Growing up, it never occurred to me to question Mom’s dinner choices. She cooked it. She called us to the table. We ate it. We asked to be excused from the table when we were done. Bodabing, bodabong. That’s just the way it was…it was simply what was for dinner.
Now, the girls are the first to point out that as a child, you don’t question grandma (She’s a tough cookie…fair, but tough). So, they’re not at all surprised that I can’t remember ever complaining about dinner (with the exception of liver and onions, a dinner that for completely mysterious reasons, almost everyone in my family loved. I DESPISED liver.).
Well, as I was planning out my latest family-style vegan dinner, it dawned on me. Why am I deliberately seeking meals for which I’ll receive the girls’ “approval?” Now, I’ve made plenty of fantastic dinners a la vegan for the girls in the past several months. Well, I’ve thought they were almost all magnificent and tasty choices. But even if the girls didn’t agree (and trust me, they haven’t always had the same high regard for my vegan culinary competency), they have rarely ever outwardly retched. But as you’ve already read, I’ve gotten some comments about how “vegan” the meals have been lately. (Sigh….)
So, after we’d all spent another wonderful hour of “family time,” a.k.a., shoveling six inches of snow off the driveway together (yes, that’s sarcasm dripping right there….), I flew to the Vegan Cooking for Carnivores cookbook, flipped a couple of pages, and simply chose something that sounded wonderful to me. What better choice, I thought, than to end a snowy and blustery cold winter evening with a hot bowl of Roberto Martin’s chili.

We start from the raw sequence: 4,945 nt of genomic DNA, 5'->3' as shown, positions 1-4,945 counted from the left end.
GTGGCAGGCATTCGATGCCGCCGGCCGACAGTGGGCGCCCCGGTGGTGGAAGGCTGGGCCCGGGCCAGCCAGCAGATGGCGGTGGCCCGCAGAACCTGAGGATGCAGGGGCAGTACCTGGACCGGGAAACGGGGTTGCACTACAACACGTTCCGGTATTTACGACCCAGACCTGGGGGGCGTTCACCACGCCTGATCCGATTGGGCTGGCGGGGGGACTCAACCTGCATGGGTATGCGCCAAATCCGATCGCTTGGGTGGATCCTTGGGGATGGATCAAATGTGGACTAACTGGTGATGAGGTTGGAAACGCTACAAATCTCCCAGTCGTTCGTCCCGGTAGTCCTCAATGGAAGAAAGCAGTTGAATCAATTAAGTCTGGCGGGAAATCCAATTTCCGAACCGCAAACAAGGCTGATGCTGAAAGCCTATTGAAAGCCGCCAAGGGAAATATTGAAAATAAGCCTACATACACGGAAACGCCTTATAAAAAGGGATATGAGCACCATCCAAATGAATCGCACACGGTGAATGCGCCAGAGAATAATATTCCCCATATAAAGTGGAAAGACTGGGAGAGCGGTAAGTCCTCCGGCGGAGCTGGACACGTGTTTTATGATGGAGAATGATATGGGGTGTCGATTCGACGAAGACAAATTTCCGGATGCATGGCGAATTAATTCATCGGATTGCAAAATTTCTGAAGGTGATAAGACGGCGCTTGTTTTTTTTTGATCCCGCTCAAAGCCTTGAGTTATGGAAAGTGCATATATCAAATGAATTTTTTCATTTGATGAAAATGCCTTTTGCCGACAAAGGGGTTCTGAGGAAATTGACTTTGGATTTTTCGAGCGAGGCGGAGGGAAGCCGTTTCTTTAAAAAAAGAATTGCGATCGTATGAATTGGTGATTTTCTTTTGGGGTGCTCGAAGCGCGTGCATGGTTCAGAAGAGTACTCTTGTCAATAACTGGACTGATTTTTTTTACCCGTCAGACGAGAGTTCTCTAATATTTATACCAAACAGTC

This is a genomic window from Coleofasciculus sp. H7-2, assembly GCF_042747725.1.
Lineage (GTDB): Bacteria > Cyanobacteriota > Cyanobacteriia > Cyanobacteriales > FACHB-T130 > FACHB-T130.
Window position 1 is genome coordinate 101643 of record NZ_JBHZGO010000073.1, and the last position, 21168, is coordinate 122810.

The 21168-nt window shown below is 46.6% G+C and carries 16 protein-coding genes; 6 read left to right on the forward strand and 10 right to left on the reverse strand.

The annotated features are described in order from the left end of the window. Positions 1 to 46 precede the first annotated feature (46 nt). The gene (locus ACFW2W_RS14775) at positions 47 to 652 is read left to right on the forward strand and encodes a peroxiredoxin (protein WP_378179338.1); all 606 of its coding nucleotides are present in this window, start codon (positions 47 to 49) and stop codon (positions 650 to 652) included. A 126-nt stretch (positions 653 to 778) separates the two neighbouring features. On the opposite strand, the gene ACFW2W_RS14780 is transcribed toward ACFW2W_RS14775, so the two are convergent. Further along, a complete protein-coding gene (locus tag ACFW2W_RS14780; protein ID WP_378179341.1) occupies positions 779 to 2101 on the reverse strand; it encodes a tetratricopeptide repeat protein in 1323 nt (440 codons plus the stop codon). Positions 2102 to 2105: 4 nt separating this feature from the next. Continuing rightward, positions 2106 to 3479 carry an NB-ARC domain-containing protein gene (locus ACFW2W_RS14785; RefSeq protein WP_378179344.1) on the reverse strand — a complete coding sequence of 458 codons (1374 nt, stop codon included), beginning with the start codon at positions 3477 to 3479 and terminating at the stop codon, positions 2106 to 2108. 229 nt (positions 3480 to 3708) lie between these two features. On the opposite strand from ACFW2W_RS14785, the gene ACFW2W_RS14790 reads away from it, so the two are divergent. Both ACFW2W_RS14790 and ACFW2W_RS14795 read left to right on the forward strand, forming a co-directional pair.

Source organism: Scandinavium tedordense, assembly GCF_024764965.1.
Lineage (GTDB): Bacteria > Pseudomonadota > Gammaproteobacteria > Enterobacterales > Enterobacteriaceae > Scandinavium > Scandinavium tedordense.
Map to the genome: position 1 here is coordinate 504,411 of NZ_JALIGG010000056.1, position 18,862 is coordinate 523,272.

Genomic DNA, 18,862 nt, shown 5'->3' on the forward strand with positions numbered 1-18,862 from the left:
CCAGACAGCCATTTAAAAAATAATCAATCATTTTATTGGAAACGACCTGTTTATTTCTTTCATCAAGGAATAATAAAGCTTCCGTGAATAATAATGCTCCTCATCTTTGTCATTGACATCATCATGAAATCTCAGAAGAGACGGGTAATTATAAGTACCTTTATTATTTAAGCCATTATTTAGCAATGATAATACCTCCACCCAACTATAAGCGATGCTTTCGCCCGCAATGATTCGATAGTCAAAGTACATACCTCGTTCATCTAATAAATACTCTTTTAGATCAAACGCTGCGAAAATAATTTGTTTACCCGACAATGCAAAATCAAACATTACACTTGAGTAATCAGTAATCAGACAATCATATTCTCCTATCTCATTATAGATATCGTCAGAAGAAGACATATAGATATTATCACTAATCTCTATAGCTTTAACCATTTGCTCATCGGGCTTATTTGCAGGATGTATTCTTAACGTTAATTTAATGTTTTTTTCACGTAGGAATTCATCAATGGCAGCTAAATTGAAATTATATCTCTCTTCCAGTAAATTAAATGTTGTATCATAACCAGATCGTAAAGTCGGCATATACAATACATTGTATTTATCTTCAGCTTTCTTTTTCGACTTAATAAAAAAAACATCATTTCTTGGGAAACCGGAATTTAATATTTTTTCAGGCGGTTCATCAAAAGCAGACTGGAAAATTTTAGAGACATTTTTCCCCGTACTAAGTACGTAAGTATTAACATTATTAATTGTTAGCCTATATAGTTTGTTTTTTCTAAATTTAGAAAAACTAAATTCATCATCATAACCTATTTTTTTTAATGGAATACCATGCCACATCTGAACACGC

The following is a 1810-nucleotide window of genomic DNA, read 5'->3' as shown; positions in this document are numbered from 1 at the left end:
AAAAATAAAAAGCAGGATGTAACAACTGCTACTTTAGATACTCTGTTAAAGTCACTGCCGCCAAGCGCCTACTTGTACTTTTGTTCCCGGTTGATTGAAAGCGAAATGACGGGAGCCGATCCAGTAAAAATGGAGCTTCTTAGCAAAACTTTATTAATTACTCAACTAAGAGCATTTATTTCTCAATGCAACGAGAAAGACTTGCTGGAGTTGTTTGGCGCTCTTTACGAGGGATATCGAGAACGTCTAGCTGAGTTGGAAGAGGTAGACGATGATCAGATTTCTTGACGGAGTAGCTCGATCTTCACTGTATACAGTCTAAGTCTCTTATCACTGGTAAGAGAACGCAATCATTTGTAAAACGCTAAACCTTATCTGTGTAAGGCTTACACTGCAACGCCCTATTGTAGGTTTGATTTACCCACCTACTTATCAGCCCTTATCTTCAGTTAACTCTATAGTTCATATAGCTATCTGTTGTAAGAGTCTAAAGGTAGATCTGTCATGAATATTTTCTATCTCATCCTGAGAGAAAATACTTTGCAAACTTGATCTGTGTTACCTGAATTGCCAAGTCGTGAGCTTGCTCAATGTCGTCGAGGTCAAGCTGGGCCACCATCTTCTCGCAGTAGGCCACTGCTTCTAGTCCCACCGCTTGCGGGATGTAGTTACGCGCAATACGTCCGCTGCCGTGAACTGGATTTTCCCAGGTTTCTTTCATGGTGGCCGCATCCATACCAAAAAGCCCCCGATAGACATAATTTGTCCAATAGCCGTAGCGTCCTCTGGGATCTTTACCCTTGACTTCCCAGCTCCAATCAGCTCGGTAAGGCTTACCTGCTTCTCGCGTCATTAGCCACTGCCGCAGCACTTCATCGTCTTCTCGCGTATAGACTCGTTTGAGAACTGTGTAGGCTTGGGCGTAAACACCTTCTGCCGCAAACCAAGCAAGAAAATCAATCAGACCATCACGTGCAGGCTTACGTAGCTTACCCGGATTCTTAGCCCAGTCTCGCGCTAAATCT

Off I headed through the snow with my 4-wheel-drive Jeep to get the ingredients. A day of “twenties,” it was. Twenty minutes to and from the store. Twenty minutes of vegetable chopping, and twenty minutes of simmering. Dinner was served. How easy is that?!?!
I called out gently to the girls from the base of the stairs. Nothing. This time, my infantry heritage took hold. Well, what do you know? They heard me this time.
The girls trudged down the stairs the way teenage girls do. They poured themselves drinks, Kaitlyn her skim milk and Chelsea her almond milk. And they ate, pausing only to complain (as teenage girls do) about how hot the chili was (temperature, not spiciness).
At the end of the meal, both girls asked to be excused from the table, handwashed their bowls and plates, and trudged back upstairs to their rooms (as teenage girls do).
And it occurred to me….perhaps by not asking what they’d like for dinner, I’ve suddenly become much like my mother. Okay, so that’s a stretch. Perhaps not exactly like my mother…but I did learn an important lesson. When I cooked dinner and simply presented it without a proud exclamation about its “veganism,” I actually got two empty bowls, and no complaints. Hmmmm….I kind of like this “vegan” approach to parenting.
So, for those of you wondering…
Here’s the Veggie Chili recipe:
1 tablespoon extra-virgin olive oil
2 yellow onions, diced small
8 ounces button mushrooms, chopped
2 tablespoons ground cumin
1/2 teaspoon ground coriander
1 teaspoon dry oregano, crushed between your palms
2 teaspoons chili powder
4 garlic cloves, minced
2 zucchini, diced small
2 large tomatoes, diced medium
1 12-ounce package Smart Ground Mexican
1 cup vegetable broth
1 can black beans, rinsed and drained
Kosher sale and freshly ground black pepper
1 bunch scallions, green parts only, thinly sliced
Vegan cheddar cheese, grated
Heat a large soup pot or small stockpot over high heat, add the oil, and wait until it shimmers. Add the onions and cook, stirring with a wooden spoon until the onions are lightly browned. Add the mushrooms and continue cooking for an additional 5 minutes. Reduce the heat to medium, stir in the next 10 ingredients, and season with salt and pepper. Bring the chili to a simmer and it’s done! Serve in bowls, garnished with the sliced scallions and vegan cheddar.
*Note: I prefer my chili a little less thick than some people, so I added two additional cups of the vegetable broth, along with a little additional seasonings.